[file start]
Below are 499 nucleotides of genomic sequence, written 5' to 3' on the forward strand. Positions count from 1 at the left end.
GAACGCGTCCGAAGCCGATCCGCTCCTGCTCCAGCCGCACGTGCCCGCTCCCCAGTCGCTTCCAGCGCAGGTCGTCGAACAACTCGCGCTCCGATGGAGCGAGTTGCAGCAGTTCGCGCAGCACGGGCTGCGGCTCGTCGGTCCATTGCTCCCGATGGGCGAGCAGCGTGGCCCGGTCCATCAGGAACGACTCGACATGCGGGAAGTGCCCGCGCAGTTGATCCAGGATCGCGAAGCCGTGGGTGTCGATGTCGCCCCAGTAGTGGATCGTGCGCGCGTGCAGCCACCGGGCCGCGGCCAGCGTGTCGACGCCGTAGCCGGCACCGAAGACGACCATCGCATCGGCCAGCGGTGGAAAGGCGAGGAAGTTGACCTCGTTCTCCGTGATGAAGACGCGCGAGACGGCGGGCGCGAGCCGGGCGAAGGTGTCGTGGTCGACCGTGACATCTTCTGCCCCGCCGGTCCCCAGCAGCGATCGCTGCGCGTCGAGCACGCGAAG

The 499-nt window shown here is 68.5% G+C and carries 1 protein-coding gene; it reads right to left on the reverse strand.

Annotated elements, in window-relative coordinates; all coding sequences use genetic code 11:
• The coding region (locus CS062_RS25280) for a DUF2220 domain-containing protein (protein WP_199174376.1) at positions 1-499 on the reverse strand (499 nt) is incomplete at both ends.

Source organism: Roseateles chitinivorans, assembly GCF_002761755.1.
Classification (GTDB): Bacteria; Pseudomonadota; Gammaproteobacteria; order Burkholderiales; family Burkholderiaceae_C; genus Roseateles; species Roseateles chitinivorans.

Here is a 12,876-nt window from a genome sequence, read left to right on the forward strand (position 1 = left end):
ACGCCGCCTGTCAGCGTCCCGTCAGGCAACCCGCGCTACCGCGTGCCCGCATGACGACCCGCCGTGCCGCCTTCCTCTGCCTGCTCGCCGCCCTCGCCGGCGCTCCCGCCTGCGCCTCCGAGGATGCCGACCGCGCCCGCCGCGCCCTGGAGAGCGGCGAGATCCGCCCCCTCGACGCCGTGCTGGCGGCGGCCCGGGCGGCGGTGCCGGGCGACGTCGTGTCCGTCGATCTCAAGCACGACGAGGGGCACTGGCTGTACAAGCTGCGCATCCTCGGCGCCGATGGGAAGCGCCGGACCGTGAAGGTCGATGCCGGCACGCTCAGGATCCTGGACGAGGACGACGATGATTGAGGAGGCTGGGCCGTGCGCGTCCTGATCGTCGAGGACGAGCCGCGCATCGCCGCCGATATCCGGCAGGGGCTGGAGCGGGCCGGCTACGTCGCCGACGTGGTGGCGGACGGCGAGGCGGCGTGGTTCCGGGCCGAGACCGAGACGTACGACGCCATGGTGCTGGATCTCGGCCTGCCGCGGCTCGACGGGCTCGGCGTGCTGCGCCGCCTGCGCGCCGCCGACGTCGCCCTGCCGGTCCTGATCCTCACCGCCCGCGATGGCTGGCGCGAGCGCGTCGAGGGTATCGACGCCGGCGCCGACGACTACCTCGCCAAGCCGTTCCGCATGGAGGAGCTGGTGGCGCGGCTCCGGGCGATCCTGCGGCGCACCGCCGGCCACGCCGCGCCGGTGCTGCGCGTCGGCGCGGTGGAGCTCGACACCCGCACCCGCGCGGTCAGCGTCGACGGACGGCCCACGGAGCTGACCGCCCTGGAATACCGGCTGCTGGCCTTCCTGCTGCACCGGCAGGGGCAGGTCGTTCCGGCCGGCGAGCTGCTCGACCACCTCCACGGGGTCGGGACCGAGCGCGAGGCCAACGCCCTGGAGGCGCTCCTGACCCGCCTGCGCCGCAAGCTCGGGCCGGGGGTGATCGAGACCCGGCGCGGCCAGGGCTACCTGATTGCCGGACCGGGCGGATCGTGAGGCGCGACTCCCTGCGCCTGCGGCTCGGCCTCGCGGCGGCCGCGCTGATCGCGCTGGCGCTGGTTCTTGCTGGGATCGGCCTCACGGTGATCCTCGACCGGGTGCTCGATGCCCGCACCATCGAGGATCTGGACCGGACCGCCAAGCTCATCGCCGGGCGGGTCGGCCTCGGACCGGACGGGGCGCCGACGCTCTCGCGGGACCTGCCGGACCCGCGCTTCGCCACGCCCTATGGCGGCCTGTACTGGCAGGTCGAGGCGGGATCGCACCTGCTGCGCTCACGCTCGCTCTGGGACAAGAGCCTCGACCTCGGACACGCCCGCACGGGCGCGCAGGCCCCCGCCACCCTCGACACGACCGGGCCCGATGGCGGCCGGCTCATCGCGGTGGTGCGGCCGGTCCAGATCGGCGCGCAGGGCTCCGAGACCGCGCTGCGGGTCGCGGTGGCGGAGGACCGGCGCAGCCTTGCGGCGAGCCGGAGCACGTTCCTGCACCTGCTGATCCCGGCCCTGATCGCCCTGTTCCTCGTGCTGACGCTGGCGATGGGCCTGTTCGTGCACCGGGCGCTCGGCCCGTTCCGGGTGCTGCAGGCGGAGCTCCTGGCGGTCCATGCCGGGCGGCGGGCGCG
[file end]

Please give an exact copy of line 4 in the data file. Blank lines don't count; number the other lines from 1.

Annotated elements, in window-relative coordinates; all coding sequences use genetic code 11: